DELTA & Graphical User Interfaces

maurobio at PUB2.LNCC.BR maurobio at PUB2.LNCC.BR
Mon Oct 30 13:16:06 CST 1995

Posted on DELTA-L and TAXACOM

Dear DELTA Users,

Over the last two years or so, I've been deeply involved in
developing GUI-based tools for DELTA, of which my DIANA shells
(available for MS-DOS and Windows) were the first products.

I've already done *a lot* of reading on the issues of user
interface design, data models, search algorithms and data
structures and the relevance of all this to the development of
biological software. Perhaps more important, I've also undertaken
several experiments with user interfaces and data structures more
adequate to the presentation and representation (*sensu* Diederich
& Milton, 1993) of biological data. Here I intend to present some of
the preliminary, tentative conclusions I've reached in the course of
these experiments; I'm posting this to DELTA-L rather prematurely
because of the recent request of Andreas Walsh for advising on
GUI-development for DELTA. I hope to get some useful feedback from
DELTA users and developers.

Eventually, I can expand this "report" into an article to be
submitted to the DELTA Newsletter. Since Walsh's request
concerned only user interfaces, I'll not dwell here into the
issues of data representation (ie, database structures).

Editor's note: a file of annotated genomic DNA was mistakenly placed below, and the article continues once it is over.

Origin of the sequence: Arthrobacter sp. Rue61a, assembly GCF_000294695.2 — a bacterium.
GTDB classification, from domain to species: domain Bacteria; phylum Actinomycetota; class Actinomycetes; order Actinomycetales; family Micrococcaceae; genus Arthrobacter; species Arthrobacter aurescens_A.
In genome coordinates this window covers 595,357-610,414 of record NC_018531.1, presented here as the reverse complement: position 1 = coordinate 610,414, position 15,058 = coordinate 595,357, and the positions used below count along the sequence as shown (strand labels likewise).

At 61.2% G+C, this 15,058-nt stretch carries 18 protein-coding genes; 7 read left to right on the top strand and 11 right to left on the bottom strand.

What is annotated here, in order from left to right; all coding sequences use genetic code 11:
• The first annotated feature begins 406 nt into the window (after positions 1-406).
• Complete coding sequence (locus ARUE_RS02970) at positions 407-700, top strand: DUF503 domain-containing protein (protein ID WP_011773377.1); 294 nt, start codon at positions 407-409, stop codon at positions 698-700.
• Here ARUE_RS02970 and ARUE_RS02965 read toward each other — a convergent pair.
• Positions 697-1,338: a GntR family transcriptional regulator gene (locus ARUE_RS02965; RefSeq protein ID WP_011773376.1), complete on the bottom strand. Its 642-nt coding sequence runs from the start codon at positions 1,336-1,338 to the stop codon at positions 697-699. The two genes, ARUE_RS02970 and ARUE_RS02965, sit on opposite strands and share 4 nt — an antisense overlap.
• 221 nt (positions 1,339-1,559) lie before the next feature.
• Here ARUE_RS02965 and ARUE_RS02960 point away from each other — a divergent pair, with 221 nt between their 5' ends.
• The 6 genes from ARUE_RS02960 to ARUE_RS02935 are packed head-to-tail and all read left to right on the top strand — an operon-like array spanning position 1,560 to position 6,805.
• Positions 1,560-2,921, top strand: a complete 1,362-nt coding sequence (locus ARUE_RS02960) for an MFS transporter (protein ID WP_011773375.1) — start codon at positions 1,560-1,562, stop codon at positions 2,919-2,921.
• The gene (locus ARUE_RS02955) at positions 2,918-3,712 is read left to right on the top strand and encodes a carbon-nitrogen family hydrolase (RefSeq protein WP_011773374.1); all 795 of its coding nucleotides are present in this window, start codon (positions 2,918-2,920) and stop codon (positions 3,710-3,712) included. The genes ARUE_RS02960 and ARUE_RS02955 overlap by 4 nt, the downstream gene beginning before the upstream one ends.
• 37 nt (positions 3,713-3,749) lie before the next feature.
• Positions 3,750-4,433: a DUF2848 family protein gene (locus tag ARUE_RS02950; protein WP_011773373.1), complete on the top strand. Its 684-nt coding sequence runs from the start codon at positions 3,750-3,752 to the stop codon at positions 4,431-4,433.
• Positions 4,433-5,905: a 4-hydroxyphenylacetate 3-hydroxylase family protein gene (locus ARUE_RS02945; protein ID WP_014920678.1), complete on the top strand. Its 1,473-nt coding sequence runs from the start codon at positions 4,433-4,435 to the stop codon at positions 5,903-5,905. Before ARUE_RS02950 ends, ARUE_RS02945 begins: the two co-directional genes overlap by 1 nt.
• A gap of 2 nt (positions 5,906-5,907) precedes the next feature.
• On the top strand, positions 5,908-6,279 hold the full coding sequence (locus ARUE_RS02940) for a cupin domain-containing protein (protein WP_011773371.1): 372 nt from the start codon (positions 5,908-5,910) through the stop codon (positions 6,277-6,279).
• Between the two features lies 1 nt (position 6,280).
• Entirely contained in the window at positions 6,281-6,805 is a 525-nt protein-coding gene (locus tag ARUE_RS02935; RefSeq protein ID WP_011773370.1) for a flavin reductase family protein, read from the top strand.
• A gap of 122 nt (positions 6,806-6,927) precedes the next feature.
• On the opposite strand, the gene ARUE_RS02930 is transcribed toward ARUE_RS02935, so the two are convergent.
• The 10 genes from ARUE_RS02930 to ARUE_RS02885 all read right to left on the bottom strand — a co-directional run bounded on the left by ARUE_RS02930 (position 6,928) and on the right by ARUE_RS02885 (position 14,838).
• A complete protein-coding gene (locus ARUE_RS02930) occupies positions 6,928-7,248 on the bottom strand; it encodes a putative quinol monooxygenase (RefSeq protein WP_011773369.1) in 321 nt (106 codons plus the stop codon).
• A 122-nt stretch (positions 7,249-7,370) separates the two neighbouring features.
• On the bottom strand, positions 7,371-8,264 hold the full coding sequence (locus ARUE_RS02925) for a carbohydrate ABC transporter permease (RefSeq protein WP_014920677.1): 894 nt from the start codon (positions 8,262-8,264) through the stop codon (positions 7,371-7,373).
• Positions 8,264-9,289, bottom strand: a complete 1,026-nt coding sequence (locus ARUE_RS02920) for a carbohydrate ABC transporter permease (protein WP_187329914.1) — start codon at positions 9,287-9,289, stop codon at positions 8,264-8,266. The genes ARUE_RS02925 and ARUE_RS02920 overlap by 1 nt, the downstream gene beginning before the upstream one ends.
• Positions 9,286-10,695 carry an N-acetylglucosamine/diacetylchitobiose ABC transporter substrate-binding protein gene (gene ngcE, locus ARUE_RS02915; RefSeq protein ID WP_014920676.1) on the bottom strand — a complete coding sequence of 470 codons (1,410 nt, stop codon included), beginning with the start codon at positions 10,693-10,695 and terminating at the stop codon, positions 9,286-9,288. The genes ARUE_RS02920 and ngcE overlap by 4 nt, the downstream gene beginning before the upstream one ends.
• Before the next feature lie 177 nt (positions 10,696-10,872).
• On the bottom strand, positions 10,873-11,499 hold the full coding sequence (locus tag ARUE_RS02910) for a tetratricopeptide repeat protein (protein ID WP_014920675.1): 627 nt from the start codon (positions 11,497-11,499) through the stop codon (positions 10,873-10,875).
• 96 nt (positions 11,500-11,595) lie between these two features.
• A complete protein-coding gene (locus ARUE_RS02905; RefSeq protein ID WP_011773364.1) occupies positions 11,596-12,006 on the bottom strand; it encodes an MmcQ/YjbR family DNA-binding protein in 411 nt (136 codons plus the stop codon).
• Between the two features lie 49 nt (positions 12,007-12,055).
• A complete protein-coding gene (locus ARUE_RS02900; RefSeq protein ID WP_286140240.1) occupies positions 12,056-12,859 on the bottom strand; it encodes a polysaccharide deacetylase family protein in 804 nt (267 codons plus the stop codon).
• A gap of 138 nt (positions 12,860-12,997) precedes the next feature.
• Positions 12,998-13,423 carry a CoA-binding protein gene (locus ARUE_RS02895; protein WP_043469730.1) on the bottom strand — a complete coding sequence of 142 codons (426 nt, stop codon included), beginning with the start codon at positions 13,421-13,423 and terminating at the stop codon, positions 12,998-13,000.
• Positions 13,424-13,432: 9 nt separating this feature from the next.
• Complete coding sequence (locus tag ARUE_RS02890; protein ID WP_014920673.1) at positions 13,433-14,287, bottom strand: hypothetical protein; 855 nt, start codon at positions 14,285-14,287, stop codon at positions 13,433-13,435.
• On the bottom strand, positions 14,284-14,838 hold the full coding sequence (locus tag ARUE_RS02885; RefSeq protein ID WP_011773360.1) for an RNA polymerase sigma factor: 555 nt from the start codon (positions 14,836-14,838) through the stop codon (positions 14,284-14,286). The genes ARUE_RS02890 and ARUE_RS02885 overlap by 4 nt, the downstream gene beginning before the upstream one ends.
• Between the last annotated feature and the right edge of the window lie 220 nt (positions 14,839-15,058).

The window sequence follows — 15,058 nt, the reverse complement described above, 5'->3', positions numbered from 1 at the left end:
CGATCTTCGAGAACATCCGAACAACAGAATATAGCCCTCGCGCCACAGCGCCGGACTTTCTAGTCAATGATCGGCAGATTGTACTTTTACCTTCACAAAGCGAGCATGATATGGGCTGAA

A key issue: portability

I start from the principle that a Graphical User Interface is the
most desirable kind of computer environment for a computer user,
by making any system easier to grasp by the novice and faster to
use by the experienced user (but of course even this is open to
discussion... :-).

GUI's are available on the three main computational platforms in
use today - PC's, Macs, and UNIX workstations. The DELTA
programs, however, are limited to PC's. Following the several
discussions on this issue on the TAXACOM list (as well the *very
welcome* requests of some DIANA folks), I could verify that
perhaps more than offering a nice, intelligent, editing tool (more
on this below), the DELTA system should be *as portable as possible*,
not only because of the large number of both PC's and Macs users,
but also because of the widespread (and increasing) availability of
UNIX workstations. WWW browsers like Mosaic and Netscape offer a
relevant analogy here, since they are both available on the three
main platforms above mentioned.

So, one of my first conclusions is that an "ideal" DELTA system
should be as portable as possible.

However, developing a GUI-based program is not an easy task, even
for experienced programmers - the difficulties of writing such
programs are often underestimated. However, there are now
software tools that not only allow: a) to simplify the process of
software development for each of the widely used GUI platforms:
MS-Windows, MacIntosh, UNIX+XWindows, but also: b) to make the
programs portable among the mentioned platforms.

VIBRANT is one of these tools...

VIBRANT is a high-level, multi-platform user interface